What have been your biggest challenges in your career? And your biggest challenges in the security sector?


In my opinion the biggest challenge is a constant one, and that is being a civilian female within the industry and constantly having to justify and prove your place, especially if you are aiming for managerial positions or senior roles.


I personally have operated in more hostile environments than a large proportion of ex-military personnel, yet I still find myself being over looked by international organisations due to failing to have a service number on my records and unable to prove operational tour experience. To name a few I have travelled to and operated in Afghanistan, Lebanon, Nigeria, Pakistan, South Sudan, Somali-Land and the list goes.



If you could create any changes in this sector, what would they be?


I would like to see the stigma of female operatives and our abilities stamped out, along with the stereotypes that accompany the image of female private security operatives. There needs to be serious changes that actually reflect the reality of the job, its requirements and the overall image of females within the sector.


I would like to see the stigma of female operatives and our abilities stamped out, along with the stereotypes that accompany the image of female private security operatives. There needs to be serious changes that actually reflect the reality of the job, its requirements and the overall image of females within the sector.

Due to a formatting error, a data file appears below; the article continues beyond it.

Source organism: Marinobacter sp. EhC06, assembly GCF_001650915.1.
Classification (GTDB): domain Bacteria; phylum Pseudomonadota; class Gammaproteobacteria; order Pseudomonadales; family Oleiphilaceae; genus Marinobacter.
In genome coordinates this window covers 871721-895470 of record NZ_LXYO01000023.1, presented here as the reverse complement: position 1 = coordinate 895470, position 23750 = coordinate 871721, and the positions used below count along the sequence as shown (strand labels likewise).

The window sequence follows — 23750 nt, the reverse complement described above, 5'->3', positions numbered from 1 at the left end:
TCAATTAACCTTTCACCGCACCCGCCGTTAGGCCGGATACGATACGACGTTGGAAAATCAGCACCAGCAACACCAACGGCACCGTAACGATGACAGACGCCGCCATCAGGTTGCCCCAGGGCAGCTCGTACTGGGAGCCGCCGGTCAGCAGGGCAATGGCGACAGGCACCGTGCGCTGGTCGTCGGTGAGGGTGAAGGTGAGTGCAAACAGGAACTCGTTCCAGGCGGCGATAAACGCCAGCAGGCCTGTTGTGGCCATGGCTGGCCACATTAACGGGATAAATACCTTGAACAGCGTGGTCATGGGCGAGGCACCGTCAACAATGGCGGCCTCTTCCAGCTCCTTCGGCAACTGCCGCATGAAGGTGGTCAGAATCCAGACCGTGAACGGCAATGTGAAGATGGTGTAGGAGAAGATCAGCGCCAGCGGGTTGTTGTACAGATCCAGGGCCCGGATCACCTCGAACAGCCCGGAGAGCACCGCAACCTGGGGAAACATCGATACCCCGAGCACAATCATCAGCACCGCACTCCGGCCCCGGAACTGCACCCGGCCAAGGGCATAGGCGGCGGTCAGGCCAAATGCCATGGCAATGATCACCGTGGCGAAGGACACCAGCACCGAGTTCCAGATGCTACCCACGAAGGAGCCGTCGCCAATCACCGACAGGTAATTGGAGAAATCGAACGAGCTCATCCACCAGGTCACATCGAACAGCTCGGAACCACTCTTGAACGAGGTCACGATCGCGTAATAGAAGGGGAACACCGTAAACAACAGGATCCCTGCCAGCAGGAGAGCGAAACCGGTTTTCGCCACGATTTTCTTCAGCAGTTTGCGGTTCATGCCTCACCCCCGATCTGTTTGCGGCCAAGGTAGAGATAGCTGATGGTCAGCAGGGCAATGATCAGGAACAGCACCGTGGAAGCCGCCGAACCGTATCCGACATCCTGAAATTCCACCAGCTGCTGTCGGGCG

The above could be achieved with the development of having more female instructors and influencers present on courses, forums and the international stage. Where we can deliver the truth about working in the industry, whilst reducing the myths, stereotypes and the “Hollywood” bodyguard image which is unfortunately often seen to be delivered and advertised.



Do you have any role models or mentors who have inspired your journey?


My biggest role model is and always has been my mother. Her drive, determination and strength is admiral. My mother is my real life hero and without her support, belief and love, I wouldn’t be who I am today.


With regards inspiration, I have never been inspired to be like someone or follow in another’s footsteps. I have always run with my own determination, the fact that I dare to be different and that I am always willing to try new things and take risks. I didn’t want to allow my past and the many set backs I have endured to define me and I like many others I mainly just wanted to make my family proud.